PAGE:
cracked wooden paddle

I have a wooden bending branches paddle that has a small crack down the center between two of the pieces of wood. I am hoping someone has a good way to repair this without compromising the strength. Any help would be great.

I’m thinking you can glue it back …

– Last Updated: May-20-09 10:07 PM EST –

.... together . Use 2 part epoxy for the glue .

For just one crack fix , you can get the dbl. tube sirenge stuff right at your local store ... it's good stuff , I use it for oak railings and stuff like that in customers homes .

the following is assuming the crack goes all the way to the blade tip :

If you can take a wedge , like a cedar shim and spread the crack just enough to get the epoxy in there , (but not so much as to split the blade in half , lol) ... then just pull the shim and alingn the blade surfaces again , lightly clamp with a clamp or some tape around until set (if you use 5 min. epoxy you can easily hold it in place with your hands until set) ... don't forget to wipe away the excess that squeezes out of the mended crack , you can use viniger or acetone for that as long as you get on it right away before it sets up .

It would help if you lived next door to
me, because I have West 105/205 epoxy, which is much thinner than what you can buy in the hardware store. I also have syringes left from my research days. West epoxy is thin enough that it will flow through a syringe needle, though reluctantly. You can push the needle into the crack and be sure of getting the epoxy deep into the crack.

This can also be done with the plastic needle of a dental syringe, but because the plastic needle won’t go into the crack, it is usually necessary to drill a small, shallow hole into the crack, just big enough to accomodate the plastic needle. It is then easy to pump epoxy into the crack.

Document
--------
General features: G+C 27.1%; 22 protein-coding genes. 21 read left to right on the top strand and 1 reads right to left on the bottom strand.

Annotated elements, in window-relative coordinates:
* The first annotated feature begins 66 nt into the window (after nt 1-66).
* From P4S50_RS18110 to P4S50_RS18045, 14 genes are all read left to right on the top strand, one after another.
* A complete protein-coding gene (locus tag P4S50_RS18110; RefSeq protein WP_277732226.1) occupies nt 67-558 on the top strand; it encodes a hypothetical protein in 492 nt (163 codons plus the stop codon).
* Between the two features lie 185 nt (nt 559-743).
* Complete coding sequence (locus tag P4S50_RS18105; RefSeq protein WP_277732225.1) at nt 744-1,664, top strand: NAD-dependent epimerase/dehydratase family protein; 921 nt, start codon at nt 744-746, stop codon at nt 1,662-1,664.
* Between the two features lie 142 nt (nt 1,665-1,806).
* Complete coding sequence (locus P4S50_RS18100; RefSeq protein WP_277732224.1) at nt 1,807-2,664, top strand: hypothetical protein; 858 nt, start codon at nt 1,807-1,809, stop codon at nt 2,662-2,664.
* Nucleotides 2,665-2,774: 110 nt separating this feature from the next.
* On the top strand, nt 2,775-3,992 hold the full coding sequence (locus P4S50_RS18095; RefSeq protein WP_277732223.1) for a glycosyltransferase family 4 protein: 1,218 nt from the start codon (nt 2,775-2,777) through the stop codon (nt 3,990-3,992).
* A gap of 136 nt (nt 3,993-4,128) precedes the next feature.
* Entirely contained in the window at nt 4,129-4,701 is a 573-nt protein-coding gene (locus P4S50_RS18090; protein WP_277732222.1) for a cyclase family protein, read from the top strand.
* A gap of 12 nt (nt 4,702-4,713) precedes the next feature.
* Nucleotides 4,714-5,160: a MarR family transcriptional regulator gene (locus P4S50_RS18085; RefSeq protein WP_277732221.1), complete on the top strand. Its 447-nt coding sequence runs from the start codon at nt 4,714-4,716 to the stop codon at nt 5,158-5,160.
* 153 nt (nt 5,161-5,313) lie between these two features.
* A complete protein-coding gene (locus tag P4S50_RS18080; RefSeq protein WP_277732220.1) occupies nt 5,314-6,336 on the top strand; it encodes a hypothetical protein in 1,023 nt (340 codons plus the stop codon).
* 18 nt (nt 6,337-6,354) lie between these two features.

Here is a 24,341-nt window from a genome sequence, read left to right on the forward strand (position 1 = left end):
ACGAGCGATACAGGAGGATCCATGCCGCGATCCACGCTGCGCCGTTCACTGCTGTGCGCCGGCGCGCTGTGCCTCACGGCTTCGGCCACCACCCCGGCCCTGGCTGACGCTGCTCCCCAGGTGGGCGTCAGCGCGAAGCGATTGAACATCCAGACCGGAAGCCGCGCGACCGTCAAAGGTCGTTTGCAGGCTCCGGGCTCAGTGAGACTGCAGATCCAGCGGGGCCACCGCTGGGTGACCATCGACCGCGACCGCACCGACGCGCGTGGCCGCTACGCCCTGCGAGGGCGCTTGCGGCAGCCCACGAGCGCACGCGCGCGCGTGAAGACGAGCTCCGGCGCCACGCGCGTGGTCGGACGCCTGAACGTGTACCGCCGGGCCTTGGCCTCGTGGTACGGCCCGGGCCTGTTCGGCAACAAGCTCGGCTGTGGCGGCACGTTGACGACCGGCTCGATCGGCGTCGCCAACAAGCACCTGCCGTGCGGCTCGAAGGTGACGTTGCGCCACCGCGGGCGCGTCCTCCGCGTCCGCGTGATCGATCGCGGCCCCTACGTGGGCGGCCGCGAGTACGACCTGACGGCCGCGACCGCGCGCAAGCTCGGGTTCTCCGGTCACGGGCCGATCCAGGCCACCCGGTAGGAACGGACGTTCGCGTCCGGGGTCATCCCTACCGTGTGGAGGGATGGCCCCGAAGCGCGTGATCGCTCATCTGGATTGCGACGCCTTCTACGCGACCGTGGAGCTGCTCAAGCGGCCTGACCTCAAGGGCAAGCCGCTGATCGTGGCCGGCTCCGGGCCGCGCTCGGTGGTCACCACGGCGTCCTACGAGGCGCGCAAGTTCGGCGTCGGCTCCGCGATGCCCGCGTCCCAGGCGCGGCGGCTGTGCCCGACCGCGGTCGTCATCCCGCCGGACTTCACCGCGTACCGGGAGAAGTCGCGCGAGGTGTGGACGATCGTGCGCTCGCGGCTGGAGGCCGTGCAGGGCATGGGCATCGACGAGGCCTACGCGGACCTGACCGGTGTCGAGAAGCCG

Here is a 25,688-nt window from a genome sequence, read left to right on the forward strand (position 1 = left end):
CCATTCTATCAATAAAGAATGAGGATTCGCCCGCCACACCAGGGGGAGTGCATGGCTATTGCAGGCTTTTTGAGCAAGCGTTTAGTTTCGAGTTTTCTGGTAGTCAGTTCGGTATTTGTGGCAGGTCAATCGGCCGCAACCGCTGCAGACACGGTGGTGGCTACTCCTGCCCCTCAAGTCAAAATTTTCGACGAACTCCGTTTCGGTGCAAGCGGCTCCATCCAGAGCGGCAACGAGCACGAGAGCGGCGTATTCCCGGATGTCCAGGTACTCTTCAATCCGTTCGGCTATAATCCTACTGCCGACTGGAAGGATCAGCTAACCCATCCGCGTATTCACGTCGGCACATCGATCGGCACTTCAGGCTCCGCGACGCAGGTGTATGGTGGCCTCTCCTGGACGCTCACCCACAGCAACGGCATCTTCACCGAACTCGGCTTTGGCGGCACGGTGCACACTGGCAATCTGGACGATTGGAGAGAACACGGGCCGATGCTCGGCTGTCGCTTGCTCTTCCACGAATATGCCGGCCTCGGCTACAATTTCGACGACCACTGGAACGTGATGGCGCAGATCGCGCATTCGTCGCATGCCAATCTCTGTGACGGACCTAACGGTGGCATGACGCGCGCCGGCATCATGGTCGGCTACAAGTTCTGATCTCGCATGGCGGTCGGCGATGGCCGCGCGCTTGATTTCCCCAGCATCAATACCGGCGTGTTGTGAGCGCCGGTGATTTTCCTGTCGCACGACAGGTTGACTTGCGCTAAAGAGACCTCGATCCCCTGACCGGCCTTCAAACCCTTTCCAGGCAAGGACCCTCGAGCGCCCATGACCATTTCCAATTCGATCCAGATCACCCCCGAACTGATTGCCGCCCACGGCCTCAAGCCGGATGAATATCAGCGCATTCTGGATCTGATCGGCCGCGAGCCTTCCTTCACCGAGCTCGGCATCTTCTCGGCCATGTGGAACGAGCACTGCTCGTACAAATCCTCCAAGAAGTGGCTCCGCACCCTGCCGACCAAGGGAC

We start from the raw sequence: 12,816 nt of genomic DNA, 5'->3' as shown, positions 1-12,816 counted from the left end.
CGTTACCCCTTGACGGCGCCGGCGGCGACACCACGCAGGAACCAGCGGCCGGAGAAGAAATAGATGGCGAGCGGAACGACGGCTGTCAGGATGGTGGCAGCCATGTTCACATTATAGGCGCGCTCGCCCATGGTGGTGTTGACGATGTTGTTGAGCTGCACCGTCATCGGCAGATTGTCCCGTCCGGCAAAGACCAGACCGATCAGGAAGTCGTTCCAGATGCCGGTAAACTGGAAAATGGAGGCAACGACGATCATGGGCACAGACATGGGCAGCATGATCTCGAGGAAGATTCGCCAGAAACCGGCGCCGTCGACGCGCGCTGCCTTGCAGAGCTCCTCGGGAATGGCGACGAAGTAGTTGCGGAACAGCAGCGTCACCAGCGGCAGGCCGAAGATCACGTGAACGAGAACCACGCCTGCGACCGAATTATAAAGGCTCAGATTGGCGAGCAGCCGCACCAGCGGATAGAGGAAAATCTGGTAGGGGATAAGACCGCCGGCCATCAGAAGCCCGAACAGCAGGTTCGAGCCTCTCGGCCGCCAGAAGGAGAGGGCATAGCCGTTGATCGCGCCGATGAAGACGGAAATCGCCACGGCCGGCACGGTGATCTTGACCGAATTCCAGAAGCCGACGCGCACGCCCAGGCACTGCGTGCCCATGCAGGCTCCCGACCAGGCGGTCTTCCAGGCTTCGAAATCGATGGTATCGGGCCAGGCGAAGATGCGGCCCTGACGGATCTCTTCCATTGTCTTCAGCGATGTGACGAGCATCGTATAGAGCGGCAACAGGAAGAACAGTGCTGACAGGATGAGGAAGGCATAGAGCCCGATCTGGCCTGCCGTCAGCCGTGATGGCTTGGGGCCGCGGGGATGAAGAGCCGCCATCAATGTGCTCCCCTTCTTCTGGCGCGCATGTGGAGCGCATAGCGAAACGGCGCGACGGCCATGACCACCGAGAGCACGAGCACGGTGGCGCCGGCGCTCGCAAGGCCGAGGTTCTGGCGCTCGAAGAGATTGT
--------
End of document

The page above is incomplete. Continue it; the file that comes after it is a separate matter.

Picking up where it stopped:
Some Related Ideas
That’s good advice. For wedging the crack apart, a knife blade worked into the outer end of the crack, or an awl wedged into a drilled-hole near the outboard end of the crack will work better than a cedar shim. Also, a hole drilled at the base of the crack will often do a good job of preventing the crack from lengthening while it is being stressed in this way.

Another option is to open the crack in “shear” instead of in tension, or even in addition to tension, to expose a bit of interior wood within the crack on both sides of the paddle blade rather than by widening the crack.

I will try the epoxy
I think i will try to put the epoxy on first and then work a piece of dental floss back and forth in the crack to get the epoxy inside. Thanks for the help

Those of us without easy access to medical syringes can buy “wallpaper paste syringes” at some paint/wallpaper stores. Has a metal tip that works better than the plastic tip syringes sold in box stores.

At the narrow end of the crack, there will be some remaining crack that is too tight to get epoxy into. I use super glue in this remaining portion of the crack.


Good advice on thin epoxy
If you end up with Devcon-type double syringe epoxy, DO NOT buy the gel type or any that is labeled “thick”. You need for it to flow into the delamination.